Monday, November 12, 2007

Binge drinking in context

According to the National Institute of Alcohol Abuse and Alcoholism, about 42 percent of college students qualify as binge drinkers. These numbers are based on a definition of binge drinking popularized by Harvard professor Henry Wechsler. While this number may seem staggering, it is misleading when put in context.

The Wechsler definition of binge drinking is consuming four or more drinks within an hour if you are a female and consuming five or more drinks within four hours if you are a male.

It is important to note that this definition is not a medical definition. Prior to Wechsler, binge drinking was considered continuous heavy drinking over two consecutive days. This is closer to the medical definition for binge drinking.

There is a great deal of data on binge drinking, but a lot of the information is incorrect or misleading.

For example, Ralph Hingson, a former Mothers Against Drunk Driving (MADD) board member, estimated tha 1,400 college students die each year as a result of alcohol (binging, car accidents, etc). "USA Today" evaluated his data and found that on average only 620 students die each year. Out of that number only 36 were alcohol related.

What happens if you apply the Wechsler definition to adults? According to the Center for Disease Control (CDC), 70 percent of binge drinking episodes involve adults over the age of 25. In fact, the CDC reports that 75 percent of alcohol consumed by adults in the United States is in the form of binge drinking.

The concerns of parents over binge drinking are understandable, but what do students think?

When presented with this information, second year mathematics major Lourdes Gonzalez said, "I thought the number would be a little higher than 42 percent, especially considering that definition. I know several people who drink more than that, but are never drunk."

This is why the Wechsler definition is misleading. A person of average weight will not be legally drunk (defined as a Blood Alcohol Content of .08) with Wechsler's definition. Under the traditional definition, only .005 percent of college students qualified as binge drinkers.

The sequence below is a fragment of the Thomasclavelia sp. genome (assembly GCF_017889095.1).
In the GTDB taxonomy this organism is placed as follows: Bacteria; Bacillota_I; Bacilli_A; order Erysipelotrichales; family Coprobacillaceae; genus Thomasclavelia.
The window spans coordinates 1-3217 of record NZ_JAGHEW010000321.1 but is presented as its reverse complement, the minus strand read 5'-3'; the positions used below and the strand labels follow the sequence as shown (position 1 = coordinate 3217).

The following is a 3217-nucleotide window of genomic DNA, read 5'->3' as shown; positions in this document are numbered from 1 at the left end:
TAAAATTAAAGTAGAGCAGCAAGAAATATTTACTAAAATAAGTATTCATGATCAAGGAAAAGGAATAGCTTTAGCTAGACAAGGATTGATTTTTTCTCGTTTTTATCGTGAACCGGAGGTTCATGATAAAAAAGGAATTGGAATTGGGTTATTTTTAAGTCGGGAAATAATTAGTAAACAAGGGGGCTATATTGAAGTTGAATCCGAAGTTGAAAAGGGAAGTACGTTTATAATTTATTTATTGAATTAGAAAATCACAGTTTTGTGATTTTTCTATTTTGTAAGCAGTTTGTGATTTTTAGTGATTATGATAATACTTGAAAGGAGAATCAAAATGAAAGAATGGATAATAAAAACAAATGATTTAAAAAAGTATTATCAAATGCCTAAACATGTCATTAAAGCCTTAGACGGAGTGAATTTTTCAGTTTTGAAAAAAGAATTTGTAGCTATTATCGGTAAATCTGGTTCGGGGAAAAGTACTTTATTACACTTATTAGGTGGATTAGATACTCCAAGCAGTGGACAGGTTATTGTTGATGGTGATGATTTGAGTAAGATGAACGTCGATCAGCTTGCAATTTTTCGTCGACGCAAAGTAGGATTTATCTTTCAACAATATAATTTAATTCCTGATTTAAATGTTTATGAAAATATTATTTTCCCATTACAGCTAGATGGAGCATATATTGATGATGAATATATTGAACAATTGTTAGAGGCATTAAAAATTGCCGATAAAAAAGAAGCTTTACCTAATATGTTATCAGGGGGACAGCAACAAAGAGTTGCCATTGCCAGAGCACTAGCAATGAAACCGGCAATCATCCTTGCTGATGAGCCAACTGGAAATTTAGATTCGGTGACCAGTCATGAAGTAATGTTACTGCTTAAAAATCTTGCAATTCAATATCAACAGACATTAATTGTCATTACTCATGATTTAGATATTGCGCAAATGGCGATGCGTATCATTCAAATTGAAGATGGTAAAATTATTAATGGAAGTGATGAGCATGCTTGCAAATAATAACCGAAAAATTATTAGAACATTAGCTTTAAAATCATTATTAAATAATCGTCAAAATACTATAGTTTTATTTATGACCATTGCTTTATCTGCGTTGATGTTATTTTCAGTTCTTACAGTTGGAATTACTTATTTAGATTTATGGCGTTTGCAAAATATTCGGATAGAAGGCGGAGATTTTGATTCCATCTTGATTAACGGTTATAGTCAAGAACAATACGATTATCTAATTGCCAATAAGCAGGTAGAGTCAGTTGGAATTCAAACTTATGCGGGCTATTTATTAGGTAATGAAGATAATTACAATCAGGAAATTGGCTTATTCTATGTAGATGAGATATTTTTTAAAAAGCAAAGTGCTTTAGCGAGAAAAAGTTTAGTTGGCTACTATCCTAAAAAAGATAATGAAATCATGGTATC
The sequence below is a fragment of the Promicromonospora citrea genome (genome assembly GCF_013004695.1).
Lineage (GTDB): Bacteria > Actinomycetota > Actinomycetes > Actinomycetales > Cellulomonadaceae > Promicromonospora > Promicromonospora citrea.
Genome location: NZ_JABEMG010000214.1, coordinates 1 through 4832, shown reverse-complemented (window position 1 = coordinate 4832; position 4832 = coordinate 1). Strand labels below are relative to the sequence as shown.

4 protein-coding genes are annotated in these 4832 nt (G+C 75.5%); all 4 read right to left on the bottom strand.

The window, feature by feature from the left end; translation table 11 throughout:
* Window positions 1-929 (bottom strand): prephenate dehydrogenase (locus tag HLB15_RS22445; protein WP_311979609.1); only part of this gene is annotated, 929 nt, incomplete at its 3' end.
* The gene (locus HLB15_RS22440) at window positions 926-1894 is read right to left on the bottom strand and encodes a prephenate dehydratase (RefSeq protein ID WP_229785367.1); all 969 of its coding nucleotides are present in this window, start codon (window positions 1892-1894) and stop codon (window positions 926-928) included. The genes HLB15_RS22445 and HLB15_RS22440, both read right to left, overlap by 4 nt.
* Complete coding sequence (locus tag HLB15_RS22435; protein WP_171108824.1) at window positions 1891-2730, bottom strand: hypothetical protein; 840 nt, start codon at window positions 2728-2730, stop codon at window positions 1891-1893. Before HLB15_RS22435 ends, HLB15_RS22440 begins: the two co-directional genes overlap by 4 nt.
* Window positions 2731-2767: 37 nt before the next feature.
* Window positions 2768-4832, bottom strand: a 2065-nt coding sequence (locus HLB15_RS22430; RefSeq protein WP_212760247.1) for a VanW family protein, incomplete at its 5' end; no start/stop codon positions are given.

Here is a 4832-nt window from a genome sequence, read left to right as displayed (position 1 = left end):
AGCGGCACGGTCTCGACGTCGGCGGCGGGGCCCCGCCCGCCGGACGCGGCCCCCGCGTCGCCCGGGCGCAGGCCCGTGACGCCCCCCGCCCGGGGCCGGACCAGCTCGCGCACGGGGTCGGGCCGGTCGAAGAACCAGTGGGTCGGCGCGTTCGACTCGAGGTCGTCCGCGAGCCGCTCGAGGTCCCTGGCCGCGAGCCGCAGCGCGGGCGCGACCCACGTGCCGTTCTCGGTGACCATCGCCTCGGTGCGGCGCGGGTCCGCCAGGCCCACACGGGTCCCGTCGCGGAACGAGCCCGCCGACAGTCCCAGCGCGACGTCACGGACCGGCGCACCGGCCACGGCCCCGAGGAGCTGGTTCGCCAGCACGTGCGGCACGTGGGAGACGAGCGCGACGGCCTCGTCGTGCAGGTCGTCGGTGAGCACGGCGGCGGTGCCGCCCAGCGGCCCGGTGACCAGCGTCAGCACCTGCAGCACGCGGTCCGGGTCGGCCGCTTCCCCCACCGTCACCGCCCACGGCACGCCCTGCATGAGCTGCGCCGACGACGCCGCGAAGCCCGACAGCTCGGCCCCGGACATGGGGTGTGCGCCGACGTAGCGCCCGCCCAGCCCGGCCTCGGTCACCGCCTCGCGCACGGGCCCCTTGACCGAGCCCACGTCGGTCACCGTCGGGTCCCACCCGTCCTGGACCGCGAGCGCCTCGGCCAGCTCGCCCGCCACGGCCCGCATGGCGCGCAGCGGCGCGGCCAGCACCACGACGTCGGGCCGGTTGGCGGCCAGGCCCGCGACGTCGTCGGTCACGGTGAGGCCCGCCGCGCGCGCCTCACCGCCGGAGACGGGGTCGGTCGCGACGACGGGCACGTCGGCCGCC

"I have had more than five drinks over the course of an evening and have not been drunk. I think this definition is creating a problem that didn't exist before," said Ramon Acosta, a third-year electrical engineering major.

"This definition is unfair to college students. I've been told to be careful of college and drinking because people hear data like this," said Gonzalez.

While binge drinking may not be the pandemic some would make it out to be, the dangers of binge drinking are undeniable. High school health classes or warn students about the long-term effects of alcohol, but rarely do they tell students about what extreme amounts of alcohol can do to a body in one sitting.

Alcohol poisoning is a real disorder that can be fatal. Many know that inebriation is in part due to dehydration, but the symptoms of inebriation - like loss of motor skills or passing out - is the body shutting down the various parts of the brain the alcohol is affecting. People pass out because their body is stopping any more alcohol from entering. The final stage of alcohol poisoning is the body shutting down the last possible functions, your brain and heart.

Acosta said. "I've heard stories of people dying from alcohol, but I didn't know that being drunk was my body shutting down parts of my brain."

For the average male (160 pounds), taking that 21st shot on your birthday will put your BAC past .4, which can kill you. For the average woman (130 pounds), over 16 drinks in a short period of time can kill you.

"I've known friends who have passed out because they were drunk. It's kind of scary to think they were could have died," said Gonzalez.

This information is not intended to scare anyone. The purpose is to inform people about binge drinking and the dangers associated with it. For more information on binge drinking and the effects binge drinking on the brain, visit the Wellness Center.



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